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Anti-abortion measure a disaster in the making


I find it truly shameful that these anti-choice groups make women feel like murderers and killers for making decisions that they believe are best for their lives and their families. Contrary to anti-choice rhetoric, making the choice to have an abortion is difficult and often complex. And let’s not forget, it’s a decision that’s deeply personal — not a public mandate. I would never impose my choices on another woman, whose life I might know nothing about. I’m only asking that I be given the same respect.

Let me paint a very clear picture of the future if the Nov. 19 ballot measure is passed:

1) The language of the ban would give personhood to fertilized eggs, allowing for precedents that would be referenced as law if the bill passes, opening the door for the further stripping of women’s rights. The ban would create justification for banning all abortions in the future, not just late-term ones.

2) The ban provides no exception for the life of the mother unless there is already irreversible damage done to her, or if she is literally dying. Yes, you read that correctly. In pregnancies where the health of the mother is at risk, she will either be on her deathbed or have irreversible damage before the doctor is permitted to remove the fetus. This means that protecting the health of a woman who’s here and breathing right now is considered less important than the remote possibility that a fetus barely out of the second trimester could survive a premature delivery.

3) The ban does not take into account rape, incest or fetal anomalies. This means that if a doctor determines a fetus will not survive after birth, the mother will be forced to carry the pregnancy to term.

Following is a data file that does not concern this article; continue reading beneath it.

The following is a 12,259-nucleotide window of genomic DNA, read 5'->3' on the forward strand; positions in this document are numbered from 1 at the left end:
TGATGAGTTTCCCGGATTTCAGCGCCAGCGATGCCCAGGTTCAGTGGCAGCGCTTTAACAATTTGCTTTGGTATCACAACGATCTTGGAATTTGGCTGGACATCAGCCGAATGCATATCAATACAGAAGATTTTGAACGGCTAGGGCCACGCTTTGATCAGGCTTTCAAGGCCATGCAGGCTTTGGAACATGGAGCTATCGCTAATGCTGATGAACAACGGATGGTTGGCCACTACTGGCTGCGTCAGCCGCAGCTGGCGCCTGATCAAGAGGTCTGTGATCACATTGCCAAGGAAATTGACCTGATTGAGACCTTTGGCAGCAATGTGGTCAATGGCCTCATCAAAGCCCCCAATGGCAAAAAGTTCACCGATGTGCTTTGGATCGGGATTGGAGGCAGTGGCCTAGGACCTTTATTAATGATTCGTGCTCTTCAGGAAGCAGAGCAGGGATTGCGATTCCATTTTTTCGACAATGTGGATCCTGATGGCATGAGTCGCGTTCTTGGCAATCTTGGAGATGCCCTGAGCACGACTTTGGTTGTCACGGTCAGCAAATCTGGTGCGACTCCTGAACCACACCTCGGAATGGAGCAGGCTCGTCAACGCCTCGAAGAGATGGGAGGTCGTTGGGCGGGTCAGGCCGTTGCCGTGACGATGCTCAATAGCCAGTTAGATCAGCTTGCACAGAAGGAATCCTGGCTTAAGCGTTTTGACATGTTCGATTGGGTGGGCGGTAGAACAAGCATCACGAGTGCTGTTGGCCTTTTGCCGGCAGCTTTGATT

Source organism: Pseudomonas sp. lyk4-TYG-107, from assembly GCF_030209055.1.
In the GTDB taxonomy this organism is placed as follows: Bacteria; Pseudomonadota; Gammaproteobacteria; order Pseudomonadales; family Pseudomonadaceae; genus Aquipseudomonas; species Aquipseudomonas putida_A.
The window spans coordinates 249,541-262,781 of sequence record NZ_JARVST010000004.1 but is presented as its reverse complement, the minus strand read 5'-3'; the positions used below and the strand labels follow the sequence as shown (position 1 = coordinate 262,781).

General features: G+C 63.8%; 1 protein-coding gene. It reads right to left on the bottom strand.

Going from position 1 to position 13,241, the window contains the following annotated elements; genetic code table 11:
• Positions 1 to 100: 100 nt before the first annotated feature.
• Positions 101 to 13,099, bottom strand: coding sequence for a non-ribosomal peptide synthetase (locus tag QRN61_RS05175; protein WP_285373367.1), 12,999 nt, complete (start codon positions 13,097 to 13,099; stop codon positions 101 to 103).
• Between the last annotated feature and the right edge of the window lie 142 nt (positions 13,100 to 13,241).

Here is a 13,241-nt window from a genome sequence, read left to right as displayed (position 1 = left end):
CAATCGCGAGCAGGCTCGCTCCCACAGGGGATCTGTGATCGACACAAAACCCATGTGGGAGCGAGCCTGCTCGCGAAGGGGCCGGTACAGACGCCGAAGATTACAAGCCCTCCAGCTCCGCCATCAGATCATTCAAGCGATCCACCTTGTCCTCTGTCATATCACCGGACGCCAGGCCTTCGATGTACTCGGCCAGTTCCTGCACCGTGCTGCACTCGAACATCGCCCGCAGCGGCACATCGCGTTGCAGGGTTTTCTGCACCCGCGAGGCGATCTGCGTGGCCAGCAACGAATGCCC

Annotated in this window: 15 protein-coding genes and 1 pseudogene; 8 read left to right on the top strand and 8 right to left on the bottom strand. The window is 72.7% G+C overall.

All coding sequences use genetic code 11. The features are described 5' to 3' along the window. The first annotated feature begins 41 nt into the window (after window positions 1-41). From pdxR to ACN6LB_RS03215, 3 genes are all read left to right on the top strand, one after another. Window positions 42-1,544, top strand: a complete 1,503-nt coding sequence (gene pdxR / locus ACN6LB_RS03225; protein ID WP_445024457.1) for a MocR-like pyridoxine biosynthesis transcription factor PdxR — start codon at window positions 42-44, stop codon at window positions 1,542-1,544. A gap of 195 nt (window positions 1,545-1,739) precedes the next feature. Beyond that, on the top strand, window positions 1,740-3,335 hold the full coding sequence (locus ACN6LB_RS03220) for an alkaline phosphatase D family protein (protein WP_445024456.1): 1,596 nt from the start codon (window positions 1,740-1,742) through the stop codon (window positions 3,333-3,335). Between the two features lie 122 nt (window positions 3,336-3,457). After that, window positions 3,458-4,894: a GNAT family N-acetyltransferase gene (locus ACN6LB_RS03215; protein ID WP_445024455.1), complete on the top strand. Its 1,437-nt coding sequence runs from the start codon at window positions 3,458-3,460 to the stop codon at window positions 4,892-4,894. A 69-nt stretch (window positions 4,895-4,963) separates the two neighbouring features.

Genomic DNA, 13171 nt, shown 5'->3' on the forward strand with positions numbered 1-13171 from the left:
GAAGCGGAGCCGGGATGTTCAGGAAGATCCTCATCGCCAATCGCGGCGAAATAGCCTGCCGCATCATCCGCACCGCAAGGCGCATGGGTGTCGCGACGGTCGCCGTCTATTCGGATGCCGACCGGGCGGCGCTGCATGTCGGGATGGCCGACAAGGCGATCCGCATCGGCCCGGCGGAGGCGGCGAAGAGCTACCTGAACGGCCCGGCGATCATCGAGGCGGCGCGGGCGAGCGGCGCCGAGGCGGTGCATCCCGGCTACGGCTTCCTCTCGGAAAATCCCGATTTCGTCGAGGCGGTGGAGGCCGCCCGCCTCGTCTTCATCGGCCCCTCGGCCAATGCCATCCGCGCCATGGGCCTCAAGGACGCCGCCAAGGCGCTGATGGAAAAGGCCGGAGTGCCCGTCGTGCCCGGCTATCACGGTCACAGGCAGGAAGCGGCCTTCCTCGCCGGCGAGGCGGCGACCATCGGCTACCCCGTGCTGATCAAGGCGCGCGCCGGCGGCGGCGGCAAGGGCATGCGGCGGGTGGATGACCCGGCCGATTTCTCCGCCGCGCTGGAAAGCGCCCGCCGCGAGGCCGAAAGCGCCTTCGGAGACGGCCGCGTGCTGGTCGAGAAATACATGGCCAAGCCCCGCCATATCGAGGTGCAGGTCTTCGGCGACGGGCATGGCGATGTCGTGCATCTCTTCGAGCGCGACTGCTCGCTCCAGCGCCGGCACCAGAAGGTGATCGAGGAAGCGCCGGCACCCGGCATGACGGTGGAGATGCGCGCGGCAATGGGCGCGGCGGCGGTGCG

4) If this passes, it will cost our city over a $1 million to fight it. Roe v. Wade is the law of the land and Attorney General Gary King already said he will take the ordinance to court if it passes. Instead of our tax dollars going to help the citizens of New Mexico, that money will be thrown into a court case that has already been determined in 1973. That was three years before the first marital rape law was enacted, 13 years before the Supreme Court ruled that sexual harassment is a form of illegal job discrimination and 21 years before the original Violence Against Women Act.

Women should be respected enough to make these decisions without government interference. We need to move forward, not take steps back. I’m voting against the ban on Nov. 19 for myself, for my friends, for my family and for every woman I know. I support women and I trust that every woman is completely capable of making her own decisions.

Shaya Rogers
UNM student

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